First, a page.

Amazon Provides Explanation for Cloud Outage in Dublin Last Week
In a detailed post-mortem, which included an apology, Amazon Web Services is giving reasons for last week's massive cloud outage that hit its Dublin data center.
Originally thought to be a lightning strike, Amazon said it is not clear what caused the failure of a transformer that led to a power outage in the datacenter on August 7. But in any case, the subsequent malfunction of a programmable logic controller (PLC), which is designed to ensure synchronization between generators, led to the failure of the cutover of a backup generator.
It all went downhill from there. Without utility power, and the backup generators disabled, there wasn't enough power for all the servers in the Availability Zone to continue operating, Amazon said. The uninterruptable power supplies (UPSs) also quickly drained, resulting in power loss to most of the EC2 instances and 58 percent of the Elastic Block Storage (EBS) volumes in the Availability Zone.
Power was also lost to the EC2 networking gear that connects the Availability Zone to the Internet and to other Amazon Availability Zones. That resulted in further connectivity issues that led to errors when customers targeted API requests to the impacted Availability Zone.
Ultimately Amazon was able to bring some of the backup generators online manually, which restored power to many of the EC2 instances and EBS volumes but it took longer to resume power to the networking devices.
Restoration of EBS took longer due to the atypically large number of EBS volumes that lost power. There wasn't enough spare capacity to support re-mirroring, Amazon said. That required Amazon to truck in more servers, which was a logistical problem as it was night time.
Another problem: When EC2 instances and all nodes containing EBS volume replicas concurrently lost power, Amazon said it couldn't verify that all of the writes to all of the nodes were "completely consistent." That being the case, the assumption was that the volume was in an inconsistent state, even though the volumes may have actually been consistent.
"Bringing a volume back in an inconsistent state without the customer being aware could cause undetectable, latent data corruption issues which could trigger a serious impact later," Amazon said. "For the volumes we assumed were inconsistent, we produced a recovery snapshot to enable customers to create a new volume and check its consistency before trying to use it. The process of producing recovery snapshots was time-consuming because we had to first copy all of the data from each node to Amazon Simple Storage Service (Amazon S3), process that data to turn it into the snapshot storage format, and re-copy the data to make it accessible from a customer's account. Many of the volumes contained a lot of data (EBS volumes can hold as much as 1 TB per volume)."
It took until Aug. 10 to have 98 percent of the recovery snapshots available, Amazon said, with the remaining ones requiring manual intervention. The power outage also had a significant impact on Amazon's Relational Database Service (RDS).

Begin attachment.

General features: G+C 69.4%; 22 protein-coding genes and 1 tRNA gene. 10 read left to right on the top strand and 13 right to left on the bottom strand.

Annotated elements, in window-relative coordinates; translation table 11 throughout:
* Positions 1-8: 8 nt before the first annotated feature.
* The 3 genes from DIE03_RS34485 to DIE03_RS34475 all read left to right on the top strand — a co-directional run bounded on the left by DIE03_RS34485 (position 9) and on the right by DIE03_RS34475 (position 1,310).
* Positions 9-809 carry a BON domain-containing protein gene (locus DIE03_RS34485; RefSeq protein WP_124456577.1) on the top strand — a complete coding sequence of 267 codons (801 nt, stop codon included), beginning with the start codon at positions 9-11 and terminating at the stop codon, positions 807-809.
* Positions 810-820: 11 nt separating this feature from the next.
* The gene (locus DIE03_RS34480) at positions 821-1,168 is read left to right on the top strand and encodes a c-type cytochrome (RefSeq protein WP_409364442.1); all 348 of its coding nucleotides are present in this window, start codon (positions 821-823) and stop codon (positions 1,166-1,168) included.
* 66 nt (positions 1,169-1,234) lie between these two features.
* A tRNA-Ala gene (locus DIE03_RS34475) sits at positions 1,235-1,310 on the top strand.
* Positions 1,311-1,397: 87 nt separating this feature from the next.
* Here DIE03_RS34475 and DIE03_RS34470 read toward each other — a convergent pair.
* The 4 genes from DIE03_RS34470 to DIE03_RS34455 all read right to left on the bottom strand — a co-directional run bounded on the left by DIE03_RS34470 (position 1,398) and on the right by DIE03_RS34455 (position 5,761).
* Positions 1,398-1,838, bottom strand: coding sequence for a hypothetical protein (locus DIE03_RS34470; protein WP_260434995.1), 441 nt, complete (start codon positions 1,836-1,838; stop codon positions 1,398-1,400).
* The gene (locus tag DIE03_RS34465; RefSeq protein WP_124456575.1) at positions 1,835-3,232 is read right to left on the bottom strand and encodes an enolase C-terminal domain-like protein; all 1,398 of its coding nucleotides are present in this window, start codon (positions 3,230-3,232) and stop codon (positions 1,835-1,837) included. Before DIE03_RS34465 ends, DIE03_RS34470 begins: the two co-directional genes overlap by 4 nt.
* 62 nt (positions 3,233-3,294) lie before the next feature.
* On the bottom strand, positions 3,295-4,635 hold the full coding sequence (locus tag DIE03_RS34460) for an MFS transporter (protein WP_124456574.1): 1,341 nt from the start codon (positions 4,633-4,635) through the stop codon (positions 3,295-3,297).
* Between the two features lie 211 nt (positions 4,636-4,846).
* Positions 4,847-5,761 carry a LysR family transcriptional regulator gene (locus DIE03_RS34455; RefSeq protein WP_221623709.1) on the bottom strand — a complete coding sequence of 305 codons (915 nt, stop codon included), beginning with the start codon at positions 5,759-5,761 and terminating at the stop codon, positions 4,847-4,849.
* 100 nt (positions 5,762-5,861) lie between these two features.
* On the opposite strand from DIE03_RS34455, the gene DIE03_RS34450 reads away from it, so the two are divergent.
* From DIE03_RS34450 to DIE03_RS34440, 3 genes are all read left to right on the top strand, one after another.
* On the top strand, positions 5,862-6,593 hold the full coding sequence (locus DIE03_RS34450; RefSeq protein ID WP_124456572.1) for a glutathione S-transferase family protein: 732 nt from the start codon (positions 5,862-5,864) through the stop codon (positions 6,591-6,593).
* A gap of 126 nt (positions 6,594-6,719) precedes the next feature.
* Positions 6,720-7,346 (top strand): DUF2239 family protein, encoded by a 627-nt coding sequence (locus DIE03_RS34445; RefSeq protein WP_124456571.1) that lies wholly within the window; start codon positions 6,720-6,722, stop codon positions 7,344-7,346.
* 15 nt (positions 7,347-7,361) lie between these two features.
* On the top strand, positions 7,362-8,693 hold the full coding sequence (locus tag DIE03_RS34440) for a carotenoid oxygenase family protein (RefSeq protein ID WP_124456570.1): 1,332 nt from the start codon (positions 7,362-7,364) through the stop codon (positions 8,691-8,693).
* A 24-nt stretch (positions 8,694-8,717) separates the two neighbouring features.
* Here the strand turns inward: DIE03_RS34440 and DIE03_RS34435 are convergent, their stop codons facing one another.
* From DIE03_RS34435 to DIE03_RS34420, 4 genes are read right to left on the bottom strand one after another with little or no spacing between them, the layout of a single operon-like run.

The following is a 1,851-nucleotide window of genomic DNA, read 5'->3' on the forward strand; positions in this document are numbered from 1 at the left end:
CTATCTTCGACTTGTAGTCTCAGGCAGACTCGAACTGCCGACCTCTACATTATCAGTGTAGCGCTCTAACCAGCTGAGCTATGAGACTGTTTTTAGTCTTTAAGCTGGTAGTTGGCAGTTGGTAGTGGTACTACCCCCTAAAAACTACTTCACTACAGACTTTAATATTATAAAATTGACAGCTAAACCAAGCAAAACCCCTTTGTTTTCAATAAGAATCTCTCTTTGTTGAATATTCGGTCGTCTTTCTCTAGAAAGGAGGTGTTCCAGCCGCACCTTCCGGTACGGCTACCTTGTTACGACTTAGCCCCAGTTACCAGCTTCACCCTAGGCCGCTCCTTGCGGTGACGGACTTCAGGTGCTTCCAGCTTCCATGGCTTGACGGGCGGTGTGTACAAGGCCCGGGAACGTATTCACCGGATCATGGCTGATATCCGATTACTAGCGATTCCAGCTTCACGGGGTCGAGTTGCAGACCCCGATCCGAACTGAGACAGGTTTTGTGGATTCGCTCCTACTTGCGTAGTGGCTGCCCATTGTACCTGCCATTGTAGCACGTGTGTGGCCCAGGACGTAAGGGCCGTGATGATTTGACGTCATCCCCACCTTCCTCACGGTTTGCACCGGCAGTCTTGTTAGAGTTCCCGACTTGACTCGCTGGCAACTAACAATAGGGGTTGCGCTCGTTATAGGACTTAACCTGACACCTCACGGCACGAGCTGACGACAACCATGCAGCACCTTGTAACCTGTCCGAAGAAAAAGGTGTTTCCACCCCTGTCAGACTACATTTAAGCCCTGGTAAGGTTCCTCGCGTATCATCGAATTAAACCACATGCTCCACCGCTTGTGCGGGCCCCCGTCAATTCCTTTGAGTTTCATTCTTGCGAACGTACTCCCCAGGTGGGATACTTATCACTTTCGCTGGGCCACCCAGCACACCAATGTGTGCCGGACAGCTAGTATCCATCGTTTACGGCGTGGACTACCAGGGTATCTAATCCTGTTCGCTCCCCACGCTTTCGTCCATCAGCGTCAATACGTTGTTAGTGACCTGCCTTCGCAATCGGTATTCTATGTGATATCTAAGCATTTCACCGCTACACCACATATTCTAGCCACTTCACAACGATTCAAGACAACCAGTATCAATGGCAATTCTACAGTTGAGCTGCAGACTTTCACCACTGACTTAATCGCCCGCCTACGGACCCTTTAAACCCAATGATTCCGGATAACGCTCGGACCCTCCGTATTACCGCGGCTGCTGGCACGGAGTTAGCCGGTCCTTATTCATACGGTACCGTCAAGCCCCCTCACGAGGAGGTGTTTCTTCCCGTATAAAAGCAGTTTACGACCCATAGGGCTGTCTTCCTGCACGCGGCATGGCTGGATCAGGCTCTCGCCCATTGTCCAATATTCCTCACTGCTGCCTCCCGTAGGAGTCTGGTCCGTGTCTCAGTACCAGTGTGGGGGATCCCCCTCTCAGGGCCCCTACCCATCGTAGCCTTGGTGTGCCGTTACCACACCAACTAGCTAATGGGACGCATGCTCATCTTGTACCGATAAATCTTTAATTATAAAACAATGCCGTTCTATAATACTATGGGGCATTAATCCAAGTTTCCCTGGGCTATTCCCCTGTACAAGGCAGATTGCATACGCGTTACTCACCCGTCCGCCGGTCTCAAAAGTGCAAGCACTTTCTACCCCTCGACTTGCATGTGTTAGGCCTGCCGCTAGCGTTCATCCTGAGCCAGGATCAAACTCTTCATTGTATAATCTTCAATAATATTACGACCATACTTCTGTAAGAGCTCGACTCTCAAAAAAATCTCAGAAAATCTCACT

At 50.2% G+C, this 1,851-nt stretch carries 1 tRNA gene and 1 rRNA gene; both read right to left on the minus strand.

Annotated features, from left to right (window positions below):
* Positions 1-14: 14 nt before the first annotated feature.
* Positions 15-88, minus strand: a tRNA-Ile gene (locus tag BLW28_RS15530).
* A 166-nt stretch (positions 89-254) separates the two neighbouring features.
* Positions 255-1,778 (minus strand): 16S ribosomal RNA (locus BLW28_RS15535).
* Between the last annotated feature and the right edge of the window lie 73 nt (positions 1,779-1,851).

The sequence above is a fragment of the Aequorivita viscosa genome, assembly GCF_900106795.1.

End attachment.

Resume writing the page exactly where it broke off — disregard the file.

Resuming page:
Furthermore, Amazon engineers discovered a bug in the EBS software that was unrelated to the power outage that affected the cleanup of snapshots.
So what is Amazon going to do to prevent a repeat of last week's events?
For one, the company is providing to add redundancy and greater isolation of its PLCs "so they are insulated from other failures." Amazon said it is working with its vendors to deploy isolated backup PLCs. "We will deploy this as rapidly as possible," the company said.
Amazon also said it will implement better load balancing to take failed API management hosts out of production. And for EBS, the company said it will "drastically reduce the long recovery time required to recover stuck or inconsistent EBS volumes" during a major disruption.
During Amazon's last major outage in late April, the company received a lot of heat for not providing better communications. "Based on prior customer feedback, we communicated more frequently during this event on our Service Health Dashboard than we had in other prior events, we had evangelists tweet links to key early dashboard updates, we staffed up our AWS support team to handle much higher forum and premium support contacts, and we tried to give an approximate time-frame early on for when the people with extra-long delays could expect to start seeing recovery." the company said.
For those awaiting recovery of snapshots, Amazon said it did not know how long the process would take "or we would have shared it." To improve communications, Amazon indicated it will expedite the staffing of the support team in the early hours of an event and will aim to make it easier for customers and Amazon to determine if their resources have been impacted.
Amazon said it will issue a 10-day credit equal to 100 percent of their usage of Elastic Block Storage volumes, EC2 instances and RDS database instances that were running in the affected Availability Zone in the Dublin datacenter.
Moreover customers impacted by the EBS software bug that deleted blocks in their snapshots will receive a 30 day credit for 100 percent of their EBS usage in the Dublin region. Those customers will also have access to the company's Premium Support Engineers if they still require help recovering from the outage, Amazon said.
Jeffrey Schwartz is editor of Redmond magazine and also covers cloud computing for Virtualization Review's Cloud Report. In addition, he writes the Channeling the Cloud column for Redmond Channel Partner. Follow him on Twitter @JeffreySchwartz.